Quantum Physics For Dummies
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The Stern-Gerlach experiment unexpectedly revealed the existence of spin back in 1922. Physicists Otto Stern and Walther Gerlach sent a beam of silver atoms through the poles of a magnet — whose magnetic field was in the z direction — as you can see in the following figure.

The Stern-Gerlach experiment.
The Stern-Gerlach experiment.

Because 46 of silver’s 47 electrons are arranged in a symmetrical cloud, they contribute nothing to the orbital angular momentum of the atom. The 47th electron can be in

  • The 5s state, in which case its angular momentum is l = 0 and the z component of that angular momentum is 0

  • The 5p state, in which case its angular momentum is l = 1, which means that the z component of its angular momentum can be –1, 0, or 1

That means that Stern and Gerlach expected to see one or three spots on the screen you see at right in the figure, corresponding to the different states of the z component of angular momentum.

But famously, they saw only two spots. This puzzled the physics community for about three years. Then, in 1925, physicists Samuel A. Goudsmit and George E. Uhlenbeck suggested that electrons contained intrinsic angular momentum — and that intrinsic angular momentum is what gave them a magnetic moment that interacted with the magnetic field. After all, it was apparent that some angular momentum other than orbital angular momentum was at work here. And that built-in angular momentum came to be called spin.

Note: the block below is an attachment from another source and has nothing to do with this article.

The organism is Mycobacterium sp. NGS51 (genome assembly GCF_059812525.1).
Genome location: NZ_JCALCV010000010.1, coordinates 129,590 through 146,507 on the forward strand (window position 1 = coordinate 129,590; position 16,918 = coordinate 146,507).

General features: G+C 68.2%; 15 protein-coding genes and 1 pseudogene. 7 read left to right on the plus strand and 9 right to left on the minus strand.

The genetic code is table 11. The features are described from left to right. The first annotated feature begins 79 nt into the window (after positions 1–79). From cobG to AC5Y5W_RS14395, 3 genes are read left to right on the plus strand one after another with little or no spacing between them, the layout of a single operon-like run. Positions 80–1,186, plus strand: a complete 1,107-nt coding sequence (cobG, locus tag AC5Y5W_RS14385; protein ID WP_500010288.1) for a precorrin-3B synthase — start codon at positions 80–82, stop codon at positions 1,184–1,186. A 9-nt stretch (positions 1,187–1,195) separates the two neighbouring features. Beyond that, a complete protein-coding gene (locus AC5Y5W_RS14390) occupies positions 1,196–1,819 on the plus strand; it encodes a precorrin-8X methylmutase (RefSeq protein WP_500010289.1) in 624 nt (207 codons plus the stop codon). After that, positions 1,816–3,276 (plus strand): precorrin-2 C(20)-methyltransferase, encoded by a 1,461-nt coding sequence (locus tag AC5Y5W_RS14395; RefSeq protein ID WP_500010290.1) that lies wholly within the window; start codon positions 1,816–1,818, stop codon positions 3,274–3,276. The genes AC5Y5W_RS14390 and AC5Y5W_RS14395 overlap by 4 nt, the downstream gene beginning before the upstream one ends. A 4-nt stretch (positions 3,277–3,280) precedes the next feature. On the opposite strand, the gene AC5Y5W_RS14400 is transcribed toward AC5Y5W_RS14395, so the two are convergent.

The beam of silver atoms divides in two, depending on the spin of the 47th electron in the atom, so there are two possible states of spin, which came to be known as up and down.

Spin is a purely quantum mechanical effect, and there’s no real classical analog. The closest you can come is to liken spin to the spin of the Earth as it goes around the sun — that is, the Earth has both spin (because it’s rotating on its axis) and orbital angular momentum (because it’s revolving around the sun). But even this picture doesn’t wholly explain spin in classical terms, because it’s conceivable that you could stop the Earth from spinning. But you can’t stop electrons from possessing spin, and that also goes for other subatomic particles that possess spin, such as protons.

Spin doesn’t depend on spatial degrees of freedom; even if you were to have an electron at rest (which violates the uncertainty principle), it would still possess spin.

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Steven Holzner is an award-winning author of technical and science books (like Physics For Dummies and Differential Equations For Dummies). He graduated from MIT and did his PhD in physics at Cornell University, where he was on the teaching faculty for 10 years. He’s also been on the faculty of MIT. Steve also teaches corporate groups around the country.

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